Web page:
Sorry, Punxsutawney Phil. The same goes to you, Unadilla Bill.
Your famed groundhog weather forecasting ways are too shady — especially after Nebraskans spent the last week tracing the transformation of a weak weather disturbance off the coast of Japan into the current “snowmageddon” burying the Great Plains.
Truth is, modern weather forecasters are getting better at predicting and following such storms due to improved technologies and an expanding data-collection network, said Mark Anderson, an associate professor of Earth and atmospheric sciences and snow researcher at the University of Nebraska-Lincoln.
“When I started weather forecasting, we received weather data on teletype machine printouts and used colored pencils to plot it by hand on maps,” Anderson said. “Today, computers are so much faster and we’ve improved our knowledge about the atmosphere and our capabilities to feed information into the (forecasting) models.
“And we’re able to present that information almost immediately to the public.”
Data for the weather models are collected from a variety of sources, ranging from twice-daily weather balloon launches by National Weather Service offices to technology-laden satellites peering down from orbit.
In the United States, passenger airplanes are even fitted with sensors that collect and report atmospheric data, which is incorporated into weather models, said Al Dutcher, Nebraska’s state climatologist and an associate geoscientist in UNL’s School of Natural Resources Survey Division.
“The data network used to gather information for forecasting models is amazingly more dense than it was 20 to 30 years ago,” Dutcher said. “By gathering more information, we’re able to produce more accurate forecasts and better prepare the public for major weather events.”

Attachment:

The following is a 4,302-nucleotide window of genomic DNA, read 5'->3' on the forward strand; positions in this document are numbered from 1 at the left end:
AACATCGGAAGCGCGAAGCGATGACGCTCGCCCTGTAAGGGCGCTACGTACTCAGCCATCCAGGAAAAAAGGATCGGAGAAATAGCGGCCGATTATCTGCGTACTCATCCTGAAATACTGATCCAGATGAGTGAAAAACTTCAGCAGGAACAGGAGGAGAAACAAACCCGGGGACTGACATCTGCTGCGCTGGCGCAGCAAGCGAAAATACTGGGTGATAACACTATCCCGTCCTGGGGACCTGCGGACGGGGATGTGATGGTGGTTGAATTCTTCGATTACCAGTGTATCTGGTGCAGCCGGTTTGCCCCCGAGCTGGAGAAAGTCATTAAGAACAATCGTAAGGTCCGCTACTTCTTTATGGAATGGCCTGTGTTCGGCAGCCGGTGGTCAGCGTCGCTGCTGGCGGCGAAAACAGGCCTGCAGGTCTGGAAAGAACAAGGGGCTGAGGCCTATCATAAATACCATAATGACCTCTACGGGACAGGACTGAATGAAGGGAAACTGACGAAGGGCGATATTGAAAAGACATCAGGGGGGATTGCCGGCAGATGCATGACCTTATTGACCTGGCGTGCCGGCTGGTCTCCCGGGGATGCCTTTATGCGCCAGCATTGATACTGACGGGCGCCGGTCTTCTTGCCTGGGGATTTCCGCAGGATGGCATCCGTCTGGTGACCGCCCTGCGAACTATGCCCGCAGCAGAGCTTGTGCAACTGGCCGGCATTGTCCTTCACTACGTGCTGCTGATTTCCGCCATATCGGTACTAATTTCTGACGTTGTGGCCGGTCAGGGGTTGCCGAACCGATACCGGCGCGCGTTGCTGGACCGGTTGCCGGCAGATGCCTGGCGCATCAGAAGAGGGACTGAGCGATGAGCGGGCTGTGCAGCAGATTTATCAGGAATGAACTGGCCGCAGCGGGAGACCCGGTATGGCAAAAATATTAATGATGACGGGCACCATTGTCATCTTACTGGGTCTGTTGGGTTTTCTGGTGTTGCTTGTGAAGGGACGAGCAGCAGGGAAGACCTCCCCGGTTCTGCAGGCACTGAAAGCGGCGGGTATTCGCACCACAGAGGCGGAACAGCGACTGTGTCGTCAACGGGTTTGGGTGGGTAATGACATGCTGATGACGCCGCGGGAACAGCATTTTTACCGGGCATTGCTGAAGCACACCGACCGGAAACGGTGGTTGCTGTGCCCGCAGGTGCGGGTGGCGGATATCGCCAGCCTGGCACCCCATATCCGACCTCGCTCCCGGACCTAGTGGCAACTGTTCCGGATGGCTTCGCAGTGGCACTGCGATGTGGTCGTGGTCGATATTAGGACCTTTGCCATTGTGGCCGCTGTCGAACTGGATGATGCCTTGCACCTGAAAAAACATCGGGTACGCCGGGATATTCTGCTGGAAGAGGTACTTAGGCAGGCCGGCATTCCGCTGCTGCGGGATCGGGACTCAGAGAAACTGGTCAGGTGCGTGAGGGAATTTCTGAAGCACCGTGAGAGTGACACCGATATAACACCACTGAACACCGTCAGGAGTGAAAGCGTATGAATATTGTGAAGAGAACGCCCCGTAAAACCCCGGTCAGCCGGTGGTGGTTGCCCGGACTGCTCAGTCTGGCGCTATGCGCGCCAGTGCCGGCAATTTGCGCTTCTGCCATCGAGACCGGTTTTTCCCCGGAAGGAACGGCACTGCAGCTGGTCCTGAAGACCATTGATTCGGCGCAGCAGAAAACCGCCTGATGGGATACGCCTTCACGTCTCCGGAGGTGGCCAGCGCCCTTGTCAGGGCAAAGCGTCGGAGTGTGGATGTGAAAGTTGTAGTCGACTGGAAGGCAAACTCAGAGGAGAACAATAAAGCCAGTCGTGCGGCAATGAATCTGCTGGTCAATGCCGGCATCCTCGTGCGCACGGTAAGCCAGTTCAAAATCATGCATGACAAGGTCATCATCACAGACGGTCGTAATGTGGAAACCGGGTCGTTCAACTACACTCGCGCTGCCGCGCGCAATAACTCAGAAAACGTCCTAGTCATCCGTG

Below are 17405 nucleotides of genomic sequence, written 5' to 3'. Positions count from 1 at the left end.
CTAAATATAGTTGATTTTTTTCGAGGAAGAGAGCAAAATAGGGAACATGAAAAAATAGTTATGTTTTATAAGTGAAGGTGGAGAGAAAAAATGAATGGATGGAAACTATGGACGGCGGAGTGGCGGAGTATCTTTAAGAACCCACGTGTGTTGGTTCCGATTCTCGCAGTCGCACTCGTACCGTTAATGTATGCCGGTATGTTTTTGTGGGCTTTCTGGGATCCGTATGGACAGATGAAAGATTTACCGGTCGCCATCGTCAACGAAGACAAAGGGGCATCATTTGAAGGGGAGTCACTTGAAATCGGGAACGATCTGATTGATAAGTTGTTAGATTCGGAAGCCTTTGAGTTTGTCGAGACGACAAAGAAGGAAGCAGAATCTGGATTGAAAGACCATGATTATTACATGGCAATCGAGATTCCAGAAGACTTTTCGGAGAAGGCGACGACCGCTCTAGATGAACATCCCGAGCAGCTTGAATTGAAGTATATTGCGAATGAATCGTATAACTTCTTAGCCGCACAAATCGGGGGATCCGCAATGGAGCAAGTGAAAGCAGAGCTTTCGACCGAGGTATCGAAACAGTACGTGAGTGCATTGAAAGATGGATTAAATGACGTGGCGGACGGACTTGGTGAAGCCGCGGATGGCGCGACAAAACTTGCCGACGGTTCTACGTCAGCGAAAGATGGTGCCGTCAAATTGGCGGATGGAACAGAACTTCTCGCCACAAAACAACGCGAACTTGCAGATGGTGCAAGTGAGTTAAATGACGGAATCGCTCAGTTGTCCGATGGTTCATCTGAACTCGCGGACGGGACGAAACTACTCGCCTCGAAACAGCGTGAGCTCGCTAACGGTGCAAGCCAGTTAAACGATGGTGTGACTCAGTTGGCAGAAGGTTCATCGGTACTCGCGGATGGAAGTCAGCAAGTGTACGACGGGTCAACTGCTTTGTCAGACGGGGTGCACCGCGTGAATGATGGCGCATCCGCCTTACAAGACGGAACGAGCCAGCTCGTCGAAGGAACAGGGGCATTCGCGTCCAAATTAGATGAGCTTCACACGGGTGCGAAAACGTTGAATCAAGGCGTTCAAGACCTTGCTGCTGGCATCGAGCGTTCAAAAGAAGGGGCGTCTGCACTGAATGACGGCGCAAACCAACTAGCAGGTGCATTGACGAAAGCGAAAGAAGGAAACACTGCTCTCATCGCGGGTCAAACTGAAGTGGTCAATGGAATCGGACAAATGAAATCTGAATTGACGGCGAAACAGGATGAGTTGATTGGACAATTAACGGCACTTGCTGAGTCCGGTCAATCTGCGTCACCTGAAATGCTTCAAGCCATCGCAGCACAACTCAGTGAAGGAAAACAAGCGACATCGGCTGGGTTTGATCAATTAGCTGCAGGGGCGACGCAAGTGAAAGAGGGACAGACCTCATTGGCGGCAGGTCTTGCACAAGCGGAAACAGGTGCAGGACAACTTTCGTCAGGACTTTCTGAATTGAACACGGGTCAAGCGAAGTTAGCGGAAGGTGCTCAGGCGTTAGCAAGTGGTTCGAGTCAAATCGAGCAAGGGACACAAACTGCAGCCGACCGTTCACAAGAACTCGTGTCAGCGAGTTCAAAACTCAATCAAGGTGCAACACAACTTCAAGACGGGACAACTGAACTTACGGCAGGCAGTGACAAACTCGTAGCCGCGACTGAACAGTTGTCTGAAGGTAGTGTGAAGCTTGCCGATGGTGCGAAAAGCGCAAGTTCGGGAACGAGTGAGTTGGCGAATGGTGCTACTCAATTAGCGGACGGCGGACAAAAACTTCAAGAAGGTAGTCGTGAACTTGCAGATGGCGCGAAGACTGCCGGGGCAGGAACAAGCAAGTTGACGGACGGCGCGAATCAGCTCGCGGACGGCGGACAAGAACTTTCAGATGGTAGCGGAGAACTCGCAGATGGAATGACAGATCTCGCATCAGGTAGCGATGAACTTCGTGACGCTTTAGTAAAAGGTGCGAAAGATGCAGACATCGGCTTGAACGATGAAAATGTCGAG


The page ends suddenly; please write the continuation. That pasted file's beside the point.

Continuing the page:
New technological advancements in the weather forecasting field are regularly integrated into UNL’s classroom curricula. Anderson said he keeps track of industry trends by attending professional meetings, reading related articles and talking with National Weather Service forecasters.
UNL’s College of Arts and Sciences and Department of Earth and Atmospheric Sciences also recently invested $170,000 into a modernization of a Meteorology-Climatology Lab in 105 Bessey Hall.
While technology and data sources have improved forecasting, the work still isn’t 100 percent accurate. Three-day forecasts remain the most reliable, while six to seven-day models average about 75 percent accuracy, Dutcher said.
“And people want to know what is going to happen right in their backyard,” Anderson said. “We’re not at a stage to do that yet. This storm is a good example, primarily because snowfall totals are very difficult to accurately predict.”
Snowfall estimates with this current storm have ranged wildly, from two inches to more than 12 for Lincoln alone. The track of the storm and where its rain/snow boundary sets up will determine the precipitation outcome.
Forecasts issued late Monday afternoon positioned Lincoln near the rain/snow line. The heaviest snow will fall immediately north of that boundary.
“If you are south of that line, it will be too warm and you’ll see very little if any snow,” Anderson said. “Just north of it and a foot or more will fall.”
As for the rest of the season, Dutcher and Anderson said to expect at least six more weeks (or more) of winter weather.
“We’re in an El Nino-type pattern, which normally translates into extended winter weather into spring across the high plains,” Dutcher said. “I fully expect we’ll see at least a couple of more major snow events nationwide before winter ends.”